The day has finally come and now all those hours spent nose to page are going to pay off. But how do we minimize stress and anxiety in order to maximize all of the time we spent in preparation. This post is intended to give you an overview on what to expect on test day. Because being prepared for what you will encounter, in addition to content, will help reduce stress and help you achieve your target score.
The regulations surrounding the testing environment can accelerate the already growing butterfly swarm forming in the pits of the students on test day. Here are the things to expect and ways to overcome and challenge they pose. First, if you haven’t taken a COMPUTER BASED practice test do so immediately. The AAMC practice tests are obviously highly recommended as they are written in the same style, with the same amount of passages and by the people who write the actual MCAT. All MCATs are now computer based, an understanding and familiarity with the tools you are provided on the computer is essential to achieving your target score.
Next, you need an understanding or familiarity with both your test center and the protocols for checking in on the day of your MCAT. Despite the fact that every test center is different you can use these general guidelines and tips to help with the stress the test center. If you have been forced to go outside of your area to take the test we recommend visiting your site before taking your test. With all you have on your mind directions to your test center is one thing you shouldn’t have to worry about. When you do get into your test center, preferably 15 minutes early, understand you will be put in a room with other, nervous students. Putting in your headphones and listening to music can help you focus on your test and not the mountain of nervous energy in the room. When you are called to your testing room you will first be fingerprinted. No you will not have your background checked, but every time you leave the room you will have your print taken on the way out and the way in. Subsequently, you will be asked to put everything you have with you in a locker. Keep only your I.D., which will be used to get in and out of the test room. The proctor will then check all of your pockets to make sure. You cannot bring any phones, food, phones, books, purses, hats or into the testing room.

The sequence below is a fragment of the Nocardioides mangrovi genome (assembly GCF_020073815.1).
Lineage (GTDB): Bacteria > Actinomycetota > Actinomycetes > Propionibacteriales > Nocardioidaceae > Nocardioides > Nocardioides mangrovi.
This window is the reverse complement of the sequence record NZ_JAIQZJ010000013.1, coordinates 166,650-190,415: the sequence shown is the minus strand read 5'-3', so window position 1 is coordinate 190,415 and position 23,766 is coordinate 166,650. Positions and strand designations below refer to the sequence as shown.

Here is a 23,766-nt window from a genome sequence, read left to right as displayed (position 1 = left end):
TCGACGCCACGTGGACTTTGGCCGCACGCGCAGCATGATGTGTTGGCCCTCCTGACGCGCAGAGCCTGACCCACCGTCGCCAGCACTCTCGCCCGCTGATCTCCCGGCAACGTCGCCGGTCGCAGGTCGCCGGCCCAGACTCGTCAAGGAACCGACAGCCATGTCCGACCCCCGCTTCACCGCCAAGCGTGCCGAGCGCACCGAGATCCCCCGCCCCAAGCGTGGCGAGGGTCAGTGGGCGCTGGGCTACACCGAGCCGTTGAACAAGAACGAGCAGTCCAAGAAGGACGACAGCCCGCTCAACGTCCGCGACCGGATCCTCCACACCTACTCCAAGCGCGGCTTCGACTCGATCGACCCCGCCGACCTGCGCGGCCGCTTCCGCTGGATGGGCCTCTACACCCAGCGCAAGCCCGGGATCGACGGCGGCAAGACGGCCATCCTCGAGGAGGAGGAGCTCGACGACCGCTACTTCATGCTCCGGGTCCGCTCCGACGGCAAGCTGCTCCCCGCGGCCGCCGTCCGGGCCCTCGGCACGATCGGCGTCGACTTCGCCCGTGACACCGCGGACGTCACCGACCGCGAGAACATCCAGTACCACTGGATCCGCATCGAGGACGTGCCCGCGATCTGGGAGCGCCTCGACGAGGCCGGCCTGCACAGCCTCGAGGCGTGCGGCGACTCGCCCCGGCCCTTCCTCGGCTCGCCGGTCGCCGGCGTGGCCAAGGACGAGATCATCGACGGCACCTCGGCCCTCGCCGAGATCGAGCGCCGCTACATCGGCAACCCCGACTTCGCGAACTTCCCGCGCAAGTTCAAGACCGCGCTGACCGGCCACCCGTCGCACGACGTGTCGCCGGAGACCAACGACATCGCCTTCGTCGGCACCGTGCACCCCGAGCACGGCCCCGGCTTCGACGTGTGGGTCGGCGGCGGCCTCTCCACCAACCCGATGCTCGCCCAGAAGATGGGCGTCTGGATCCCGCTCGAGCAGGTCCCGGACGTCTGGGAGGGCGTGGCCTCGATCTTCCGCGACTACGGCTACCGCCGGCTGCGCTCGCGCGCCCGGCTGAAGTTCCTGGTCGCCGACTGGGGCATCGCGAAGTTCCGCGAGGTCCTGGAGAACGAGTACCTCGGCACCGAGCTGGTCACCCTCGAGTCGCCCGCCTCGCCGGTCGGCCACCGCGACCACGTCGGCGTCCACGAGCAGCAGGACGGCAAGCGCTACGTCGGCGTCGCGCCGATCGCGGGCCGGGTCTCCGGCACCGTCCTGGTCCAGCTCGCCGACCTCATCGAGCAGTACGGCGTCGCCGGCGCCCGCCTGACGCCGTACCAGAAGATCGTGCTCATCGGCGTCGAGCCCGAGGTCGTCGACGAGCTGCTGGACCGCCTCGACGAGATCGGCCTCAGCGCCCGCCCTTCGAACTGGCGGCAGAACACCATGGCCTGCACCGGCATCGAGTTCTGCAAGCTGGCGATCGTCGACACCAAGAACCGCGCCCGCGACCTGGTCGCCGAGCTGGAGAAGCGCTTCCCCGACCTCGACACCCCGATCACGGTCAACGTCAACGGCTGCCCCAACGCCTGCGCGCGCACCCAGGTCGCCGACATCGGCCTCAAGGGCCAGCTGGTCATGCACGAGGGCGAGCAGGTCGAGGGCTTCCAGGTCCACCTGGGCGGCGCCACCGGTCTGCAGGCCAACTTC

O.K., test time. You will be in a room with 10-20 students in individual computer cubicles. You will be given 2 pencils a stack of scratch paper and possibly earplugs. Some people like earplugs when taking tests to eliminate background noise, some don’t. Go with what you’re comfortable with, but know that the proctor will stagger start times for the test so people will be getting up intermittently throughout the test. Next, go through the tutorial. For those prepared students who have taken AAMC computer based practice exams, this may seem unnecessary but if your computer has something wrong with it from a sticky key to a broken mouse it is better to catch it here than during the physical sciences section.
First up is the Physical Sciences section, 70 minutes, 52 questions, 13 discrete questions and 7 passages. Afterwards, you will be given a 10-minute break. During your break eat something, drink something and go to the bathroom. The test is 5 hours long! Snacks to keep your energy up, fluids to keep you hydrated and frequent bathroom visits will keep your question-answering mind firing. Then comes Verbal Reasoning, 60 minutes, 40 questions, 7 passages, followed by another break. The writing sample is next, 2 essays 30 minuets each. Again during the writing sample knowing what word processing functions that are available on the actual MCAT will give you an advantage, so take those practice tests. Finally, you have the Biological Sciences section, 70 min, 52 questions, 13 discrete questions and 7 passages. And then it’s time to relax, at least until your applications are due…
For more information on taking the MCAT and rules and regulations surrounding the test visit